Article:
Second, my findings show a problematic disconnect between security understandings and expectations of the international professionals who define contractor performance criteria and those of host state populations. Instead of contributing to perceptions and experiences of security, some of the security activities demanded of US contractors have actually undermined them because contracting officials have disregarded local culture in their definition of ‘suitable’ security activities and capabilities. The heavy armour and the visible deterrence measures demanded in US security contracts, for instance, have done little to win the hearts and minds of Iraqi and Afghan civilians who have been traumatized during years of conflict.

The Soldier We See

By Julia Welland

In contemporary Britain, the figure of ‘The Soldier’ is increasingly visible.

S/he (although the figure is, of course, nearly always a ‘he’) appears in documentaries, in art and museum exhibitions, in Armistice Day commemorations, guarding the 2012 Olympics, in ‘boot camp’ exercise regimes, in schools, as the ‘real heroes’ of reality TV programmes such as X Factor, in charity campaigns, on food and drink packaging, and the list goes on… As the annual hand wringing over the politics (or ‘un-political’) poppy not/wearing reveals, the soldier and the job they do appears to occupy an increasingly important – and visible – role in British society.

We should care about what bodies and stories are being made visible and told and whose are being ignored.

In my latest Security Dialogue article ‘Violence and the Soldiering Body’, I argue that this increased visibility is central to how the British public came to know and understand the recent military campaign performed by the British armed forces in Afghanistan and the violence that took place. Unlike the Gulf War and Kosovo intervention in which it was the military technology as opposed to military bodies that captured the public and media’s attention, the ‘hearts and minds’ campaign of counterinsurgency in Afghanistan meant that the British (and American) public were flooded with images not of high-tech military weaponry, but a more ‘humanised’ looking war: soldiers patrolling wearing soft hats, soldiers interacting with local Afghans, and soldiers taking an active role in reconstruction efforts. The British public were also invited to ‘get to know’ these soldiers through all manner of mediums (television programmes, museum exhibitions, military memoirs…) that located not only a soldier’s potential war-fighting prowess, but also their personal traits, familial relations and even sense of humour. At the same time, the British public were confronted with the violence of the conflict through the highly public and publicized repatriations of killed soldiers and the increasing numbers of disabled and disfigured soldiers returning from the frontline – both frequently a result of the use of improvised explosive devices by the insurgent groups they were facing.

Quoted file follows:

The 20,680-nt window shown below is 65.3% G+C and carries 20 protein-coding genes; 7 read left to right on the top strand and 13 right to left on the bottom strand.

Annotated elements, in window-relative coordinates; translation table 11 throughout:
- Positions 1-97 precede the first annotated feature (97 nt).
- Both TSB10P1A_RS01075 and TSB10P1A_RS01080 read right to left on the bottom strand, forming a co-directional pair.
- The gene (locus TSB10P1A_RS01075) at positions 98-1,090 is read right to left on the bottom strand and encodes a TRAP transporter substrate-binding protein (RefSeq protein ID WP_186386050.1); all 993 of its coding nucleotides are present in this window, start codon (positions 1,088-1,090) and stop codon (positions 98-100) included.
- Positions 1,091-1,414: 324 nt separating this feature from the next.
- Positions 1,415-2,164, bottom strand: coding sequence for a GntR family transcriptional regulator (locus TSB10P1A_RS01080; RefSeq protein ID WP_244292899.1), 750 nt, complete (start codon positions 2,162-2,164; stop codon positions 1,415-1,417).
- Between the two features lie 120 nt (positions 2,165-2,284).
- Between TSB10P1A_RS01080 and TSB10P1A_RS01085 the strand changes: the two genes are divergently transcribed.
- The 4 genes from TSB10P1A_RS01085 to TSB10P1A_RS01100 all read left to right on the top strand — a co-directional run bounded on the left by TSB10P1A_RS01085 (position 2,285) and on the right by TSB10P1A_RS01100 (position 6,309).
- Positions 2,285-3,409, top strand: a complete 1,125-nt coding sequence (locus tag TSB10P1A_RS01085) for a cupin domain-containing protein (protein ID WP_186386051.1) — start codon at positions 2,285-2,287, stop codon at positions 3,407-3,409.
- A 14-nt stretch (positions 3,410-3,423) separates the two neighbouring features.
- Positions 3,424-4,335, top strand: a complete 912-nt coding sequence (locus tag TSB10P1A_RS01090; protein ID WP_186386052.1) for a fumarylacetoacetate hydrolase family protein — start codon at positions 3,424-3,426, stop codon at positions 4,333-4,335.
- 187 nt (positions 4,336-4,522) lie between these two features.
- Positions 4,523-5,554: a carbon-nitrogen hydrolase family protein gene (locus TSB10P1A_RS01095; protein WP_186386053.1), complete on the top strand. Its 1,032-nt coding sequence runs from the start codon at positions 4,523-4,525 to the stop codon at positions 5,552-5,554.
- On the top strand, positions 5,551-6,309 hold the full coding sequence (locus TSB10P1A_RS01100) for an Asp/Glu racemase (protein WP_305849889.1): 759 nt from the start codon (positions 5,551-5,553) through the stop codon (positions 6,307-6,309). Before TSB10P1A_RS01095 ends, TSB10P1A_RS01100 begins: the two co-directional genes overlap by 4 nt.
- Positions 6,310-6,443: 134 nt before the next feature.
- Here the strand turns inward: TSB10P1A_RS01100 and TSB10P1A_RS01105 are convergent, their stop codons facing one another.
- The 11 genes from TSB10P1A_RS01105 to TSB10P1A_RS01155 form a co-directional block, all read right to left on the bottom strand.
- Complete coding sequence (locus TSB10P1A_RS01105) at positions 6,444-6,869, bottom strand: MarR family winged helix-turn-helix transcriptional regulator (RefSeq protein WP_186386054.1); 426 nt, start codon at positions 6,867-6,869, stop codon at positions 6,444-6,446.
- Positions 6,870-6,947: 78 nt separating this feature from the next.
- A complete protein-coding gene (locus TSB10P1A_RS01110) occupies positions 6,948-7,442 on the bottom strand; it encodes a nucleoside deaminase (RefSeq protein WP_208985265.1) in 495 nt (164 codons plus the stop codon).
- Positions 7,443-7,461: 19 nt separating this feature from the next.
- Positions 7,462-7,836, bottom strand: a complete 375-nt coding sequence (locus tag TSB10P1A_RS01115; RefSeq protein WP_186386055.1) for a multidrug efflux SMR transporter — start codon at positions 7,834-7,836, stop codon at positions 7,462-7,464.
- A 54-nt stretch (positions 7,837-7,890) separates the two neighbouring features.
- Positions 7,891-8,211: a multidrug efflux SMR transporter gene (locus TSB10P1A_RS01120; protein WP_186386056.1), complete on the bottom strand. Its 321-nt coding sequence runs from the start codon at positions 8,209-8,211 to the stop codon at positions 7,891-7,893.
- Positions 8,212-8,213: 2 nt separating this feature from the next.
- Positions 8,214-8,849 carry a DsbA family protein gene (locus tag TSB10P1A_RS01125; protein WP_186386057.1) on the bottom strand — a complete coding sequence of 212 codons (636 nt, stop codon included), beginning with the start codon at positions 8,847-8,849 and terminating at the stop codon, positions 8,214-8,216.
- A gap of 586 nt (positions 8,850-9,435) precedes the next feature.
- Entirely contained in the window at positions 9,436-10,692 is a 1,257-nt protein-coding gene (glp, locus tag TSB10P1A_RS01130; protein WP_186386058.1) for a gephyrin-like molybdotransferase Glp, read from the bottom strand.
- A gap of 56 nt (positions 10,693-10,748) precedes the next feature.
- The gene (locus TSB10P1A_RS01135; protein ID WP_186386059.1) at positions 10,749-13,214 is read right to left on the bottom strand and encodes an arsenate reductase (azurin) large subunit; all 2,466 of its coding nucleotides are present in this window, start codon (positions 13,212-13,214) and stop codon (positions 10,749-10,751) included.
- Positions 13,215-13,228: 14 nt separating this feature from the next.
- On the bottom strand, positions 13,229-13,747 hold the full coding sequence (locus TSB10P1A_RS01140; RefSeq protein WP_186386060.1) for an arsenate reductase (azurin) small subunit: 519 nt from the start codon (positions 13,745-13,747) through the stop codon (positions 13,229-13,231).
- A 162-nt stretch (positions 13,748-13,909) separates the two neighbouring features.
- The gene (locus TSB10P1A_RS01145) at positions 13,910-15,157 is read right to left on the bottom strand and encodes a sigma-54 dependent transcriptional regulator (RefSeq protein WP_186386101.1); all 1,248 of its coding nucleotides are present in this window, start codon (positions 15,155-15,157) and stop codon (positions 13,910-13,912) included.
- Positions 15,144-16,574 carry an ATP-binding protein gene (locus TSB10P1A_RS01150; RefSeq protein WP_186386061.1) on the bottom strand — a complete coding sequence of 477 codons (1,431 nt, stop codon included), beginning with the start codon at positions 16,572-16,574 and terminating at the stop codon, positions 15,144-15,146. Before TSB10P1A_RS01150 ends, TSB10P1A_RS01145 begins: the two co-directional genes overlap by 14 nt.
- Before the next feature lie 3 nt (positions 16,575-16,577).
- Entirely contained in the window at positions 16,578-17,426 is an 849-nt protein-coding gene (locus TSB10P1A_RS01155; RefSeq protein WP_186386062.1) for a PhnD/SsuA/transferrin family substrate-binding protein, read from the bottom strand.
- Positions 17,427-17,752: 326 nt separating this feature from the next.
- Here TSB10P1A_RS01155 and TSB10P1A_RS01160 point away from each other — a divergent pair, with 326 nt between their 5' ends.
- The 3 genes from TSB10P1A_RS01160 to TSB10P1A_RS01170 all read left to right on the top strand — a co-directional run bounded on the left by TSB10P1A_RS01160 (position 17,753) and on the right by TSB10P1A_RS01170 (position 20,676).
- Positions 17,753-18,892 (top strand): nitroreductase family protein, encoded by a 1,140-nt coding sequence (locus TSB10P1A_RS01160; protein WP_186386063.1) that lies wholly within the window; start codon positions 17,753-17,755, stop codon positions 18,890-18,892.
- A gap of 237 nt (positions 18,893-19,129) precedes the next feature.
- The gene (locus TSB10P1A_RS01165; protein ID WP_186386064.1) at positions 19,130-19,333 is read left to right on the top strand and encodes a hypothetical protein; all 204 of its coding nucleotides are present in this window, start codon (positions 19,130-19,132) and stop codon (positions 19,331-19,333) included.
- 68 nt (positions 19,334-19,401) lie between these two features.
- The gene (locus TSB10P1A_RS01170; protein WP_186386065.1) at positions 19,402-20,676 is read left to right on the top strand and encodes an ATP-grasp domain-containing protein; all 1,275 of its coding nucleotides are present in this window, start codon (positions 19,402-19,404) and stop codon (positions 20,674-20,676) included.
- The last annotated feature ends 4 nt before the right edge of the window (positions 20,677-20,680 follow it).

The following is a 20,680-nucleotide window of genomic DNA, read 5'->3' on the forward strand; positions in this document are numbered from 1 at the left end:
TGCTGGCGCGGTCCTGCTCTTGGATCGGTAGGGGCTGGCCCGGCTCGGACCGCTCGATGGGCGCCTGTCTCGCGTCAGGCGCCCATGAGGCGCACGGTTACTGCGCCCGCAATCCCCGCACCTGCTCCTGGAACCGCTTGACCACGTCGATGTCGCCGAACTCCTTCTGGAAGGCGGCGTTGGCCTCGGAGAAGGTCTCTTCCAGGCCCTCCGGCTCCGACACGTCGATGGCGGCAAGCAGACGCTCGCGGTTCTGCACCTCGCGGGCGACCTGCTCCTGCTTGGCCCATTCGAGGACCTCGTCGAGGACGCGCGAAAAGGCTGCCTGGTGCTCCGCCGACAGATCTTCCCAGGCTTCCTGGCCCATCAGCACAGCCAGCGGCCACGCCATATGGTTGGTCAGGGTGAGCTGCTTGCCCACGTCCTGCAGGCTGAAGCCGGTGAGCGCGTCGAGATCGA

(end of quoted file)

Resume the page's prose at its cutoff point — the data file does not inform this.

Children Welcoming Home Hampshire Troops -Photo: Cpl Adrian Harlen RLC/MOD- British National Archives Wikimedia Commons

I argue that this increased visibility of a humanised and familiar British soldier, as well as the violences they endured, has produced particular effects. First, through the continued and increased attention given to British soldiering bodies and experiences, the bodies and experiences of Afghans who have lived in and through the (on-going) conflict for sixteen years are relegated to the sidelines or ignored altogether. This includes the estimated 26,000 Afghan civilians who are thought to have died a violent death and the thousands more who have died indirectly or suffered ill health due to exacerbated effects of poverty, malnutrition, lack of sanitation and poor access to healthcare that the conflict has increased and caused. Second, that this highly visible figure of ‘The Soldier’ can often bear little resemblance to the lived experiences of those who have inhabited the role. For veterans who face homelessness, alcohol and substance abuse, or simply feel their experiences are not being heard, this hypervisibility of an idealised soldier does not reflect their own day-to-day life, either on combat operations or back in the UK on ‘civvy street.’